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I am trying to better understand multi-curve bootstrapping, but I am clearly misunderstanding what is meant by:

a) projection curve

b) discount curve

I've tried googling the definitions but it's not making it any clearer.

Could someone please help give a definition and an example?

I'd thought that (for example) a 3m LIBOR curve would use a discounting curve (ie. Fed Funds) for tenors less that 3m and then the 3m LIBOR for tenors greater than 3m (projection curve).

But the more I read, the less this seems like a plausible definition.

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Let us examine what happens when we price our bread and butter, the vanilla interest rate swap in two worlds - the single curve world and the multi curve world.

Let the first reset date be $T_\alpha$ and the last payment date be $T_\beta$.

In the single curve world, the vanilla IRS has PV at time $t$ to be $$ \begin{align} \pi_t & = \mathbb{E}^{ \mathbb{Q} }_{t} \left[ \sum_{i} D_{tT_i} \tau_i \left[ L(T_{i-1};T_{i-1},T_i) - K \right] \right] \\ & = \sum_{i} P_{tT_i} \tau_i \left[ \mathbb{E}^{ \mathbb{Q}^{T_i} }_{t} \left[ L(T_{i-1};T_{i-1},T_i) \right] - K \right] \\ & = \sum_{i} P_{tT_i} \tau_i \left[ L(t;T_{i-1},T_i) - K \right] \\ & = \sum_{i} P_{tT_i} \tau_i L(t;T_{i-1},T_i) - K \sum_{i} P_{tT_i} \tau_i \\ & = \sum_{i} P_{tT_i} \tau_i \frac{1}{\tau_i} \left[ \frac{P_{tT_{i-1}} }{P_{tT_i}} -1 \right] - K \sum_{i} P_{tT_i} \tau_i \\ & = \sum_{i} P_{tT_i} \left[ \frac{P_{tT_{i-1}} }{P_{tT_i}} -1 \right] - K \sum_{i} P_{tT_i} \tau_i \\ & = P_{tT_\alpha} - P_{tT_\beta}-K \sum_{i} P_{tT_i} \tau_i \end{align} $$

In the multi curve world, the vanilla IRS has PV at time $t$ to be

$$ \begin{align} \pi_t & = \mathbb{E}^{ \mathbb{Q} }_{t} \left[ \sum_{i} D^{\text{ois}}_{tT_i} \tau^{\text{ois}}_i \left[ L(T_{i-1};T_{i-1},T_i) - K \right] \right] \\ & = \sum_{i} P^{\text{ois}}_{tT_i} \tau^{\text{ois}}_i \left[ \mathbb{E}^{ \mathbb{Q}^{T_i} }_{t} \left[ L(T_{i-1};T_{i-1},T_i) \right] - K \right] \\ & = \sum_{i} P^{\text{ois}}_{tT_i} \tau^{\text{ois}}_i \left[ L(t;T_{i-1},T_i) - K \right] \\ & = \sum_{i} P^{\text{ois}}_{tT_i} \tau^{\text{ois}}_i L(t;T_{i-1},T_i) - K \sum_{i} P^{\text{ois}}_{tT_i} \tau^{\text{ois}}_i \\ & = \sum_{i} P^{\text{ois}}_{tT_i} \tau^{\text{ois}}_i \frac{1}{\tau_i} \left[ \frac{P_{tT_{i-1}} }{P_{tT_i}} -1 \right] - K \sum_{i} P^{\text{ois}}_{tT_i} \tau^{\text{ois}}_i \\ \end{align} $$ Setting $\pi_t=0$, i.e., entering into the swap at time $t$ has no cost, means that the swap rate is $$ K=\frac{\sum_{i} P^{\text{ois}}_{tT_i} \tau^{\text{ois}}_i \frac{1}{\tau_i} \left[ \frac{P_{tT_{i-1}} }{P_{tT_i}} -1 \right] }{\sum_{i} P^{\text{ois}}_{tT_i} \tau^{\text{ois}}_i} $$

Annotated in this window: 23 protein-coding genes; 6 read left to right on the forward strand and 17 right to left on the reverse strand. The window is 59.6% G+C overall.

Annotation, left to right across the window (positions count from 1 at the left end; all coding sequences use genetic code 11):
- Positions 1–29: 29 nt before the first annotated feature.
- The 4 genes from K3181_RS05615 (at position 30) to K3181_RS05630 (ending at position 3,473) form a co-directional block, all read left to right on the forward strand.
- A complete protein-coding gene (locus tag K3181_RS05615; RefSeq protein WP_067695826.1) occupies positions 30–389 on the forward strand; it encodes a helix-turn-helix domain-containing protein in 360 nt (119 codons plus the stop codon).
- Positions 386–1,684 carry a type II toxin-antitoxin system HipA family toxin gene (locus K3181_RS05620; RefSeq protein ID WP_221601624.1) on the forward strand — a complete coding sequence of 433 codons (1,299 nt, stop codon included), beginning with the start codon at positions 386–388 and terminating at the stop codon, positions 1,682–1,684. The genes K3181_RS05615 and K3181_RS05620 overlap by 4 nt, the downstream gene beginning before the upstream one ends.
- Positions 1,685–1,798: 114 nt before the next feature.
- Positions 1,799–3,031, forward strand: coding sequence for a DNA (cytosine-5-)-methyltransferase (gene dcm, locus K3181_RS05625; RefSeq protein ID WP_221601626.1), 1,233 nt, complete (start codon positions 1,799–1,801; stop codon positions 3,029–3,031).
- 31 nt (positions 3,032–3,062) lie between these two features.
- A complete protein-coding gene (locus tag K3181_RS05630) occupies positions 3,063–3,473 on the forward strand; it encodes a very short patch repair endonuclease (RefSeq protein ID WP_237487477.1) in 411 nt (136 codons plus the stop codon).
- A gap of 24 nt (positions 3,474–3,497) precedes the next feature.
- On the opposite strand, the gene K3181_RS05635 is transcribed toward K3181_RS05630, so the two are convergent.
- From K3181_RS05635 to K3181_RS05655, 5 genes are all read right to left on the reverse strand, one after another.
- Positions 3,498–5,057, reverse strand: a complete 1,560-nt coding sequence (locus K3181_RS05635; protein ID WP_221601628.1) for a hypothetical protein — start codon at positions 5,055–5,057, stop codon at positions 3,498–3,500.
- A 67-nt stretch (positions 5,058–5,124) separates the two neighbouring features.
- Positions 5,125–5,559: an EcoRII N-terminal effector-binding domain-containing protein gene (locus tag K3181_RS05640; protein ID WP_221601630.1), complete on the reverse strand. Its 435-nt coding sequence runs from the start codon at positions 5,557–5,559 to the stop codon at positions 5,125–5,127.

The difference is that now both ZCB curves are required to value the swap. The risk neutral measure $\mathbb{Q}$ is now explicitly under the discounting curve. You still assume that the projection curve is a martingale under $\mathbb{Q}$, though.

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If I promise to pay you 1000 USD year from now, we can use a Discounting Curve to find out how much this is worth in today's dollars. If I promise to pay you "3m LIBOR on a million dollars" a year from now, we need to do 2 steps: (1) Find out the market's current estimate of what 3m LIBOR will be, and convert it to dollars, (2) Discount this amount with the discount curve. The Projection Curve is used to perform Step (1).

The two curves are conceptually distinct, even if in the past the distinction was not considered important and the 2 curves were derived from the same underlying information (by using some simplifying assumptions). The Discount curve represents interest rates between now and a future date. The Projection curve refers to forward interest rates of 3mo tenor measured at a future date.

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  • $\begingroup$ The Discounting curve represents the cost of funds for the bank doing the discounting of any cash flow stream, the Projection curve refers to the specific rate (such as 3mo LIBOR) that underlies the particular swap we are valuing, Nowadays banks DO NOT finance themselves at 3mo LIBOR. That they do so was an (erroneous) simplifying assumption, now abandoned. $\endgroup$ – Alex C Nov 23 '19 at 18:55

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